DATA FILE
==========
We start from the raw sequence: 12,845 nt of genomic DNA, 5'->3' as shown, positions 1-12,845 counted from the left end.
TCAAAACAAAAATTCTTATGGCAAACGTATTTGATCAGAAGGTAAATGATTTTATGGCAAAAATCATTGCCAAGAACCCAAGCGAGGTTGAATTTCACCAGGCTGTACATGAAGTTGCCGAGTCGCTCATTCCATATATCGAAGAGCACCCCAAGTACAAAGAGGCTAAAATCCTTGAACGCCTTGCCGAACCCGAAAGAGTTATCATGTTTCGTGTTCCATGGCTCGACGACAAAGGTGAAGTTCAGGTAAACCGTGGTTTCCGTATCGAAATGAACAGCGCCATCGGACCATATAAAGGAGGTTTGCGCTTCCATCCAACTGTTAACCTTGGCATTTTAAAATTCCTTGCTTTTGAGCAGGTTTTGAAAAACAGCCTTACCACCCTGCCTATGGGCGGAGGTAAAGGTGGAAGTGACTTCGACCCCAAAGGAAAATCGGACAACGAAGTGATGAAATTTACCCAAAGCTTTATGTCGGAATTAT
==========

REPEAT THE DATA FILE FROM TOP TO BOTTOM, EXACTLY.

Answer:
We start from the raw sequence: 12,845 nt of genomic DNA, 5'->3' as shown, positions 1-12,845 counted from the left end.
TCAAAACAAAAATTCTTATGGCAAACGTATTTGATCAGAAGGTAAATGATTTTATGGCAAAAATCATTGCCAAGAACCCAAGCGAGGTTGAATTTCACCAGGCTGTACATGAAGTTGCCGAGTCGCTCATTCCATATATCGAAGAGCACCCCAAGTACAAAGAGGCTAAAATCCTTGAACGCCTTGCCGAACCCGAAAGAGTTATCATGTTTCGTGTTCCATGGCTCGACGACAAAGGTGAAGTTCAGGTAAACCGTGGTTTCCGTATCGAAATGAACAGCGCCATCGGACCATATAAAGGAGGTTTGCGCTTCCATCCAACTGTTAACCTTGGCATTTTAAAATTCCTTGCTTTTGAGCAGGTTTTGAAAAACAGCCTTACCACCCTGCCTATGGGCGGAGGTAAAGGTGGAAGTGACTTCGACCCCAAAGGAAAATCGGACAACGAAGTGATGAAATTTACCCAAAGCTTTATGTCGGAATTAT